• 25 candles purchased on Dec 15th for $12 each
  • 75 candles purchased on Dec 20th for $13.50 each

If Sunshine sells a total of 40 candles on December 25th, the FIFO method values the candles sold at $10 each.


Most companies use the FIFO method to value items sold out of inventory. Some firms, however, use last in, first out (LIFO) method.

Last in, first out method

To understand the LIFO method, think about buying milk at the grocery store.


The oldest gallons of milk are pushed to the front of the refrigerator, so that you’re more likely to buy the older product before it expires. To get to the newer milk, you have to reach behind the old stuff.


Getting to the newer milk is the LIFO method.


LIFO assumes that the newest units are sold first. If Sunshine uses the LIFO method, the 40 candles sold on December 25th are valued at $13.50 each.


Accounting principles require that you consistently use the same method, so that your financial results are consistent from year to year. Fortunately, accounting software can track the costs and post the correct amounts automatically.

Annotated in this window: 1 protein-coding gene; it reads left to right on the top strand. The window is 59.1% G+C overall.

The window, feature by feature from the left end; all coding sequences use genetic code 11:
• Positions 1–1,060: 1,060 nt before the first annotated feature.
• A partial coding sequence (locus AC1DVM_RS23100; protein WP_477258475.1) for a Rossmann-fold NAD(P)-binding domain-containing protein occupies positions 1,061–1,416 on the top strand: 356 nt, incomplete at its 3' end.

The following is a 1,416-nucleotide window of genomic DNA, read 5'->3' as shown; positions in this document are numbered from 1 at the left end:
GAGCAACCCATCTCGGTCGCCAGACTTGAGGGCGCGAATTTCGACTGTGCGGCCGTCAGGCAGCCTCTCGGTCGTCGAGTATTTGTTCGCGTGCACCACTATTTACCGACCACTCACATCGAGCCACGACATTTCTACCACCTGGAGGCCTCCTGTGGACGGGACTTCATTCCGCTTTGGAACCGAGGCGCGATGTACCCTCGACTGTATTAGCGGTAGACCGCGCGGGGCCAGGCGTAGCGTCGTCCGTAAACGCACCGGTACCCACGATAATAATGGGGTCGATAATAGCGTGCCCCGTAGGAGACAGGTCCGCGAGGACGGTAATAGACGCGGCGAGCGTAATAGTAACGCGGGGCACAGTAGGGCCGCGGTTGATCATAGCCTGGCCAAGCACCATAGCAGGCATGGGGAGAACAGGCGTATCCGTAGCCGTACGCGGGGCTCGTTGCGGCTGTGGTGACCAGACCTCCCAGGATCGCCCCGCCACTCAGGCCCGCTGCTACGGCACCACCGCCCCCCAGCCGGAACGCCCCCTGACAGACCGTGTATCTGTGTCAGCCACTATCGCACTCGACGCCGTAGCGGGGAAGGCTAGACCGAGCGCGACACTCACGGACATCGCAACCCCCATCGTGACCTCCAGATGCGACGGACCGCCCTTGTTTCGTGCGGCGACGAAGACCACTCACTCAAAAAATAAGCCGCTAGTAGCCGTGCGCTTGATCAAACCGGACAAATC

The best way to confirm that the accounting records are correct is to perform a physical count of year-end inventory.

Physical inventory count

Businesses typically conduct an inventory count at the end of an accounting period, such as a month or year.

Timing of the count

A year-end inventory count, however, confirms that the accounting records match the physical inventory items on hand at the end of the year, when you generate the annual financial statements.


If a CPA firm is conducting an audit of the December 31st financial statements, the accountants will count the physical inventory on the last day of the calendar year. If the auditor cannot access inventory on 12/31, the firm will count inventory as close to the end of the year as possible.


The purpose of the physical count is to agree the detailed inventory listing from the accounting system to the physical inventory units on hand.

Performing the count

Sunshine follows these procedures to ensure that the December 31st inventory count is accurate:

  • Accounting listing: Julie’s accountant prints a detailed listing of the firm’s inventory on December 31st, and distributes the listing to each person who is counting inventory.